The fluvial response to glacial-interglacial climate change in the Pacific Northwest, USA Public Deposited


Attribute NameValues
Abstract or Summary
  • This research focuses on the development of new techniques to explore terrestrial-ocean climate linkages along the Pacific Northwest-northeast Pacific Ocean margin. This is done by investigating river response to climate change and by unraveling this history preserved in continental margin sediments. A significant component of this work centers on developing a 40Ar-39Ar incremental heating method to fingerprint bulk fluvial sediment entering this region. Results show reproducible ages from individual rivers accounting for the majority of sediment delivered offshore. A 40Ar-39Ar detrital mixture model is developed to examine the fidelity of these results and shows that the bulk ages measured from river mouth sediments can be accurate indicators of the average age of feldspars eroded from a given catchment area. The bulk sediment ages are combined with Nd isotopic analyses into a ternary mixing model to better understand the sources of terrigenous material delivered to offshore continental margin sites. Downcore Ar-Nd isotopic compositions can be described by three general river sediment sources proximal to the core site, the Umpqua, Rogue+Klamath, and Eel Rivers, from ~14 ka to Present. Results from the ternary model also suggest that differential contributions of eroded material plays the primary role in provenance changes seen at the core site, rather than sediment transport changes due to ocean circulation. This research culminates in a modeling effort to examine downcore provenance changes. We develop a model that balances basin-averaged 40Ar-39Ar ages (detrital mixtures) of the contributing fluvial basins and predicts the bulk sediment value at the core site. We find that the Upper Klamath Basin (which contained pluvial Lake Modoc during Marine Isotope Stage 2) is the most influential source area that can contribute to younger bulk sediment 40Ar-39Ar ages at the core site, relative to present day values. The Eel River is also shown to have a considerable influence on changes in margin sedimentation. Combinations of increases in the sediment fluxes out of these two basins can describe the 40Ar-39Ar provenance evolution observed at the core site over the 22-14 ka time period. Overall, this new 40Ar-39Ar isotopic technique, together with the Nd isotopic system and the use of detrital mixture modeling show tremendous promise as a multi-faceted strategy to assess erosion and provenance change through the continuous history preserved in fine-grained marine sedimentary records.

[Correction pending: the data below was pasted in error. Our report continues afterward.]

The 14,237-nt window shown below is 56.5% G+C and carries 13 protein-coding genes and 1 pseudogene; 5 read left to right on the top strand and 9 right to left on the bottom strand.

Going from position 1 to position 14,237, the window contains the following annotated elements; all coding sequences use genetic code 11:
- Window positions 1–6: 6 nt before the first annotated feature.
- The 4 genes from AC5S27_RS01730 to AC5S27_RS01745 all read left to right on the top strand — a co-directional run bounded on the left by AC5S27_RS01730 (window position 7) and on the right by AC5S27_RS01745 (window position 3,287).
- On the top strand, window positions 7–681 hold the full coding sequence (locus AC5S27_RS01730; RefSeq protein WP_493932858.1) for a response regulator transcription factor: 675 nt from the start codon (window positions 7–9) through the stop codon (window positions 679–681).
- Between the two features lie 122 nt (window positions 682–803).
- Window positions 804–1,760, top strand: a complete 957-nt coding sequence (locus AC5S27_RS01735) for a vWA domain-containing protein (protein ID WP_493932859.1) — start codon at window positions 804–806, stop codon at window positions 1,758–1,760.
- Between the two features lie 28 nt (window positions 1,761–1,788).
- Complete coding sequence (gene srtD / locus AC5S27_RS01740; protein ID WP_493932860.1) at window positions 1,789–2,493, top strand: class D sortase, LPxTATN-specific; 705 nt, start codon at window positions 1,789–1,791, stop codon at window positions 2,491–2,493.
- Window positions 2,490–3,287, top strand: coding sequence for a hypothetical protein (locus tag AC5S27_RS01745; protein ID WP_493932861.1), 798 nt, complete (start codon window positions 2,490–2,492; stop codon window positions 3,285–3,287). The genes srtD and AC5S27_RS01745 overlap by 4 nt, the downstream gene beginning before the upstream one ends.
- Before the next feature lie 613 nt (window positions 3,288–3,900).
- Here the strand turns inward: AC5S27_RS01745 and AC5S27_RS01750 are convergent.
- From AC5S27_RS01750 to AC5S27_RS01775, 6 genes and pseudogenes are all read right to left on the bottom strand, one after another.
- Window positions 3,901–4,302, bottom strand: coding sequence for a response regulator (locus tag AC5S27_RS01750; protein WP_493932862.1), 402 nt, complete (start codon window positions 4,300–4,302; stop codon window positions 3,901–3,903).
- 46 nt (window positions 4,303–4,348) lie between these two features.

Resource Type
Date Available
Date Copyright
Date Issued
Degree Level
Degree Name
Degree Field
Degree Grantor
Commencement Year
Committee Member
Academic Affiliation
Non-Academic Affiliation
Rights Statement
File Format
File Extent
  • 18308716 bytes
Additional Information
  • description.provenance : Submitted by Sam VanLaningham ( on 2007-07-02T22:04:26Z No. of bitstreams: 1 VanLaningham_dissertation.pdf: 18308716 bytes, checksum: 35d375f7357117719c19a17394c28b37 (MD5)
  • description.provenance : Made available in DSpace on 2007-07-19T14:47:09Z (GMT). No. of bitstreams: 1 VanLaningham_dissertation.pdf: 18308716 bytes, checksum: 35d375f7357117719c19a17394c28b37 (MD5)
  • description.provenance : Approved for entry into archive by Julie Kurtz( on 2007-07-10 (GMT) No. of bitstreams: 1 VanLaningham_dissertation.pdf: 18308716 bytes, checksum: 35d375f7357117719c19a17394c28b37 (MD5)


In Administrative Set:
Last modified: 10/21/2017

Downloadable Content

Download PDF

EndNote | Zotero | Mendeley